Social

definition of culture

Culture is the set of forms and expressions that will characterize a given society over time.. By the set of forms and expressions is understood and includes the customs, beliefs, common practices, rules, norms, codes, clothing, religion, rituals and ways of being that predominate in the common people that integrate it. The term culture has a very broad meaning and with multiple meanings. The same happens with words like science, knowledge or faith, specific words with different evaluations and meanings.

By mentioning the word culture, one is referring to a broad set of knowledge referring to a specific field. We can speak of culture from a personal, union or collective approach and also as an idea referring to a globality of values ​​shared by a community.

We say that an individual has a broad culture when he manifests diverse knowledge in very varied subjects: sports, literature, law or medicine.

The variety of cultures, as well as the varied universe of forms and expressions that they represent, is the subject of study mainly in disciplines such as sociology and anthropology. For example, and to illustrate with an example what we discussed above, the celebration that takes place after obtaining a soccer championship is usually one of the most observed rituals in various Latin and European cultures.

If the notion of culture is used within a profession (let's say medicine as an example) we would be talking about medical culture, that is, the set of knowledge, methods and vocabulary typical of this professional activity.

In the context of a community of people, culture is applied in a very general sense, when mentioning the ideas, values, beliefs and traditions that make it up. This is what happens when we refer to Roman, Greek or Scandinavian culture.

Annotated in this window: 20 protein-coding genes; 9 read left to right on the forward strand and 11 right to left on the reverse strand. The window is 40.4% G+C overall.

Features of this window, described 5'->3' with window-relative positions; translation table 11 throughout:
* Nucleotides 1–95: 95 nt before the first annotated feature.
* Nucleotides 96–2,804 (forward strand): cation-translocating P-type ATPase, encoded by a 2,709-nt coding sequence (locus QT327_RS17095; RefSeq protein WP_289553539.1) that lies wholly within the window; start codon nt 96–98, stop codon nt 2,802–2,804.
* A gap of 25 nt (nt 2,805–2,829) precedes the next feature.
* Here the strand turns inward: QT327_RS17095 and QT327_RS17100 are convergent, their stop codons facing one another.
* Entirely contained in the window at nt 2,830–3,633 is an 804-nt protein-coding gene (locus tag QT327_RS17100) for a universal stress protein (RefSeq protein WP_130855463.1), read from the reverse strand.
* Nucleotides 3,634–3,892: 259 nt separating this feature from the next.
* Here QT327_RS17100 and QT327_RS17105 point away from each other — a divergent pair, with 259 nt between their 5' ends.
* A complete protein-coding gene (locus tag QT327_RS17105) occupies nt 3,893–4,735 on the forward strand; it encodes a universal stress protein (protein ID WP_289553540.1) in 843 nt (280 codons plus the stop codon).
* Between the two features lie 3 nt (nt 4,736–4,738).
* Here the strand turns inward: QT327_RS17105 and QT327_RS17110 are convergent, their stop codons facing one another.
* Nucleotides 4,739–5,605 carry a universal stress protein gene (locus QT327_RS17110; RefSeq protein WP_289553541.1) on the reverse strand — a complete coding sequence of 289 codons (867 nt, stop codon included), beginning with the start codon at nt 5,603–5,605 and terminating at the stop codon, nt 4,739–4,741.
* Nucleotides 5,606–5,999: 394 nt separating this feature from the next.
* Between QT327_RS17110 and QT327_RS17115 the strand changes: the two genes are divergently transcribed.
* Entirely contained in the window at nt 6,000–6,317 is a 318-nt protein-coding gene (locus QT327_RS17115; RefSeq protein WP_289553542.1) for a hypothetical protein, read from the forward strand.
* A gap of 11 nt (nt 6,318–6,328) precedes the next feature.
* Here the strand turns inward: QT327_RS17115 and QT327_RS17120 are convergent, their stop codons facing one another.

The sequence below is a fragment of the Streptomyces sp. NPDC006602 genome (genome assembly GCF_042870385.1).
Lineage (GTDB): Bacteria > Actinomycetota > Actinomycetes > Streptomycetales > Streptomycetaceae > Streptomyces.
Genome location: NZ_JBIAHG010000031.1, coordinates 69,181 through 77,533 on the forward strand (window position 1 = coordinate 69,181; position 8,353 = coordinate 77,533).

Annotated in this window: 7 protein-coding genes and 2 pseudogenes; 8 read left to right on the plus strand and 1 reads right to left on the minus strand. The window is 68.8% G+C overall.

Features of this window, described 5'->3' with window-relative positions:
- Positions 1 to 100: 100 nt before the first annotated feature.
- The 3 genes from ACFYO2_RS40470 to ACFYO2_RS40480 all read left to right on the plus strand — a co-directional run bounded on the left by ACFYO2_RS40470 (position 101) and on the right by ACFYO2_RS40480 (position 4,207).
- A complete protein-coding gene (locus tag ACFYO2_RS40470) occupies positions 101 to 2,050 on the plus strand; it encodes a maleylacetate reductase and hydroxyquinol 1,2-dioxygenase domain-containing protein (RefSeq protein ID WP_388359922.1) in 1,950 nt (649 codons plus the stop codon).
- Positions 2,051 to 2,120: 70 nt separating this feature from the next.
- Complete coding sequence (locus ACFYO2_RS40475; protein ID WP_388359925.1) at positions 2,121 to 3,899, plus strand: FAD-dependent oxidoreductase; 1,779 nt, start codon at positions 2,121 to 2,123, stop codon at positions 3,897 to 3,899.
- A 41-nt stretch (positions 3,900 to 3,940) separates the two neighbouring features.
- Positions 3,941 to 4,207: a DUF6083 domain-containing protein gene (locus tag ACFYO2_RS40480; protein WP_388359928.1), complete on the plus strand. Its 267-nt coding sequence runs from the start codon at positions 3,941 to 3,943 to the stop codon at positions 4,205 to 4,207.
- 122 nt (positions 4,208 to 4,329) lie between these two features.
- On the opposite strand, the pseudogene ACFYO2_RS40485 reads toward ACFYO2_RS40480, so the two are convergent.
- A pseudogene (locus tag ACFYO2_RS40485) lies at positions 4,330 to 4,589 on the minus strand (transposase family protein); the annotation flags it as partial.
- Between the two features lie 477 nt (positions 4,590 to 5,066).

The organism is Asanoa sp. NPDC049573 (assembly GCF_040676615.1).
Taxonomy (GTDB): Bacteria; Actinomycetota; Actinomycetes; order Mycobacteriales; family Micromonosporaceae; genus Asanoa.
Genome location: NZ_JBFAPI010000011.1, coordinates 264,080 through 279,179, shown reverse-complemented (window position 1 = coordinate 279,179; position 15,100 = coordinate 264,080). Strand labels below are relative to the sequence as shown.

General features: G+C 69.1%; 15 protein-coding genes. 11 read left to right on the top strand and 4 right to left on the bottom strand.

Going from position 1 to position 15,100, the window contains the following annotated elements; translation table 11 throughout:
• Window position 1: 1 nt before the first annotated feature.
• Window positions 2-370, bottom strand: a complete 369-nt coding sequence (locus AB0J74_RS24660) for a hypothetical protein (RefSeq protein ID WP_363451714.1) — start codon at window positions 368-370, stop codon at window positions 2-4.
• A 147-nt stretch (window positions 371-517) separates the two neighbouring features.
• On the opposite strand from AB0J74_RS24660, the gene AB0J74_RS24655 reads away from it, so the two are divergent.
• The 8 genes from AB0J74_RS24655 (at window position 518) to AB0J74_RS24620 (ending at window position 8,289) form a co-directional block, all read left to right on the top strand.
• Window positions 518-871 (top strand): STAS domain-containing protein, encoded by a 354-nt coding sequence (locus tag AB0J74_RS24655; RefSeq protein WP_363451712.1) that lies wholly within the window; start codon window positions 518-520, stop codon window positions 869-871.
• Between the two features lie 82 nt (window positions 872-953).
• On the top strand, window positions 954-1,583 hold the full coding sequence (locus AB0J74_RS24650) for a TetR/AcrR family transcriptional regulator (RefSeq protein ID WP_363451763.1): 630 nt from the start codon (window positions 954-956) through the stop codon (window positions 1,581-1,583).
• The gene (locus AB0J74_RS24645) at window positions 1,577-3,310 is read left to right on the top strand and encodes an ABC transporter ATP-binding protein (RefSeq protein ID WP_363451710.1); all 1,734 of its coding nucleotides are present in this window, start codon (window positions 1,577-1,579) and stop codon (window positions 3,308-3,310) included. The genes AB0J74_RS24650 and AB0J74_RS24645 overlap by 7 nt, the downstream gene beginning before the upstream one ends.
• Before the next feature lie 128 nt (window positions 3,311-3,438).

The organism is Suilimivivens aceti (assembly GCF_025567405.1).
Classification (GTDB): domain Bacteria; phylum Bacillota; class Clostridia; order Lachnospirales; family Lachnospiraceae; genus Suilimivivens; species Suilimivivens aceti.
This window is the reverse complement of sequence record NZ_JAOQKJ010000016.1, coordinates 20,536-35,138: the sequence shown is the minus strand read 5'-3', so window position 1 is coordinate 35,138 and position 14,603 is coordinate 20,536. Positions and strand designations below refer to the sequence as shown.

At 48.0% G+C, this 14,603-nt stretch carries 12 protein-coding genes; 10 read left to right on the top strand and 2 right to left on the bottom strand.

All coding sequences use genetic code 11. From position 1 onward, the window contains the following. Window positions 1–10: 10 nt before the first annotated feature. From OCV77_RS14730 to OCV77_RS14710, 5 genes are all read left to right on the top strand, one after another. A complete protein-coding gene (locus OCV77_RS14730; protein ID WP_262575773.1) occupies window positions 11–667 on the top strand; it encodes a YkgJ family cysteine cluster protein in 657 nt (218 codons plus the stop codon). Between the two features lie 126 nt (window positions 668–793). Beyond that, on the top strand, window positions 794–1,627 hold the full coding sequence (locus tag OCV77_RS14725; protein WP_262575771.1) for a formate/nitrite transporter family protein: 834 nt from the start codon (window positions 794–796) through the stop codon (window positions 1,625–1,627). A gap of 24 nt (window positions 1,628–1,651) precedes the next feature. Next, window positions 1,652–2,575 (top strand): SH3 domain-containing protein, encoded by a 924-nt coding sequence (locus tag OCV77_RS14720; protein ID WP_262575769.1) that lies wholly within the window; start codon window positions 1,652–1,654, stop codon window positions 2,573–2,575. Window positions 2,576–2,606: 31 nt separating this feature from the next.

In a general sense, culture is not a finished reality, but is totally dynamic and changing. In Western culture, the set of its elements changes over time, producing the phenomenon of fusion between cultures. This phenomenon is very common and happens when two approaches or cultural visions are related (let's think of the East and the West), causing as a final result a synthesis between the two worldviews.

Regarding the origin of the word and as a consequence also of the use that will be given to the term, more or less, it dates back to the Middle Ages, when it was used to refer to the cultivation of land and livestock, since it comes from the Latin cultus which means caring for the fields and livestock, while, when it is already in the 18th century or the Enlightenment, as it is also known, in which a deep vocation for the cultivation of thought will be born in many, immediately the term will change into the figurative sense of cultivating the spirit.

Culture has its own places; centers or institutions in which it takes place. Museums, schools or libraries are places specialized in culture, where people learn and exercise to reach a certain level of knowledge.

The value and importance of culture is indisputable. There is a global consensus on its relevance. In fact, when a town has a high illiteracy rate or a lack of schools, there is an obvious social problem. The absence of knowledge or the poverty of the same is what is called as ignorance. The border between the two is difficult to pin down, as it requires a subjective assessment that is subject to debate and discussion.

Culture has a simple and everyday look when it is popular in nature. And it takes a higher level if it is a specialized culture. In any case, culture cannot be dispensed with, we live in it.